Mosque at­tack ac­cused to learn fate later this month

The Witness - - NEWS - KERUSHUN PIL­LAY • kerushun.pil­lay@wit­ness.co.za

THE 11 men ac­cused of be­ing in­volved in a lo­cal Is­lamic State (Isis) cell will know their fate on bail later this month.

Mag­is­trate Ir­faan Khalil ad­journed the marathon bail ap­pli­ca­tion to No­vem­ber 27 for judg­ment at the Veru­lam Mag­is­trate’s Court, not­ing that he had an 800-page “moun­tain of ev­i­dence” to go through.

Bail of R100 000 has al­ready been granted to ac­cused Goolam Mo­hammed Rashid Haf­fe­jee and the state had dropped charges for seven ac­cused out of an ini­tial 19 that were ar­rested.

They are ac­cused in con­nec­tion with the May at­tack on the Imam Hus­sein Mosque in Ot­tawa, Veru­lam, where a wor­ship­per, Ab­bas Es­sop, was mur­dered, and two oth­ers were stabbed.

The group is also al­leged to be re­spon­si­ble for ex­plo­sive de­vices be­ing found at Wool­worths out­lets around Dur­ban. They also al­legedly ex­torted money from busi­nesses to fund Isis-in­spired ac­tiv­i­ties.

The state al­leges that a home on Nugget Road, Reser­voir Hills, was be­ing used by the ac­cused as an Isis “train­ing camp”, where Isis flags, ex­trem­ist mag­a­zines, and ma­te­rial on how to make bombs were re­cov­ered.

Most of them were ar­rested at a home on Ful­ham Road, Reser­voir Hills, which is owned by ac­cused Farhad Hoomer, who the state al­leges is the leader of the group. Ex­plo­sive de­vices were al­legedly seized from the house.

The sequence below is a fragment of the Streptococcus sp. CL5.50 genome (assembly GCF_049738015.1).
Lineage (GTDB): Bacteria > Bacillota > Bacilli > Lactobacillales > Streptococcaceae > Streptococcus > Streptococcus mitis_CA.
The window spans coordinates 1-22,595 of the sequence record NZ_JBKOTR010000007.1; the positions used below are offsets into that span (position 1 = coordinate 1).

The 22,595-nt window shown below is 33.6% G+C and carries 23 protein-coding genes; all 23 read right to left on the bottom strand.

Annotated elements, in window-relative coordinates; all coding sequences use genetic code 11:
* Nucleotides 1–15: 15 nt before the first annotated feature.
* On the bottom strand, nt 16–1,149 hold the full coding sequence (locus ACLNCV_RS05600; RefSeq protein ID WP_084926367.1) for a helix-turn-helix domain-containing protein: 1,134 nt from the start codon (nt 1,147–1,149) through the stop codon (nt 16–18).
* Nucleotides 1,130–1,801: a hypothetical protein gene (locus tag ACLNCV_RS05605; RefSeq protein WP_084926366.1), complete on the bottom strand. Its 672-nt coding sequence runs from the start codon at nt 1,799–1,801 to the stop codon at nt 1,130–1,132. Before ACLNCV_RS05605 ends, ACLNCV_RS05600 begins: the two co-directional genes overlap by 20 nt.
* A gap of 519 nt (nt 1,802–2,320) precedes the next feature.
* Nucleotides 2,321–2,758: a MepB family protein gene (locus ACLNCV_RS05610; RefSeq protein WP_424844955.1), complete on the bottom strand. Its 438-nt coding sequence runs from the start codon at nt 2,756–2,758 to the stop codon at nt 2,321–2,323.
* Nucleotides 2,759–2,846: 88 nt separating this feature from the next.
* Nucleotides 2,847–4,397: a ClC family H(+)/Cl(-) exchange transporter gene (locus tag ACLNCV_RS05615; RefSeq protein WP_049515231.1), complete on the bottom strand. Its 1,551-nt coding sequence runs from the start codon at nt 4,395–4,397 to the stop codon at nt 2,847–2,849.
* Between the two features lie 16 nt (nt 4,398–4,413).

State ad­vo­cate Adele Barnard has im­plored the court to con­sider the to­tal­ity of ev­i­dence when de­cid­ing on bail, and not to see the ev­i­dence in iso­la­tion.

She also warned that po­lice in­ves­ti­ga­tions were only in their ini­tial stages, and there was a lot more ev­i­dence to come.

Hoomer’s ad­vo­cate Jimmy Howse, pre­vi­ously ar­gued that the state had lit­tle ev­i­dence to link Hoomer to the in­ci­dents, and claimed po­lice ac­tu­ally pounced on a prayer meet­ing — and not an Isis meet­ing — when they ar­rested the ma­jor­ity of a group at the Ful­ham Road house on Oc­to­ber 5.

Ad­vo­cate for ac­cused Ahmed Haf­fe­jee, Joe Wol­marans, sim­i­larly ar­gued that the state could not link him to the case, and de­nied that so-called ex­trem­ist ma­te­rial, like mag­a­zines linked to his client, meant that he was in­deed an ex­trem­ist.

Sinthamanie Naidu, act­ing on be­half of the rest of the ac­cused, said the state had no rea­son to ar­rest most of the ac­cused in the first place, and ac­cused po­lice of “un­law­fully” ar­rest­ing the group with­out a war­rant.

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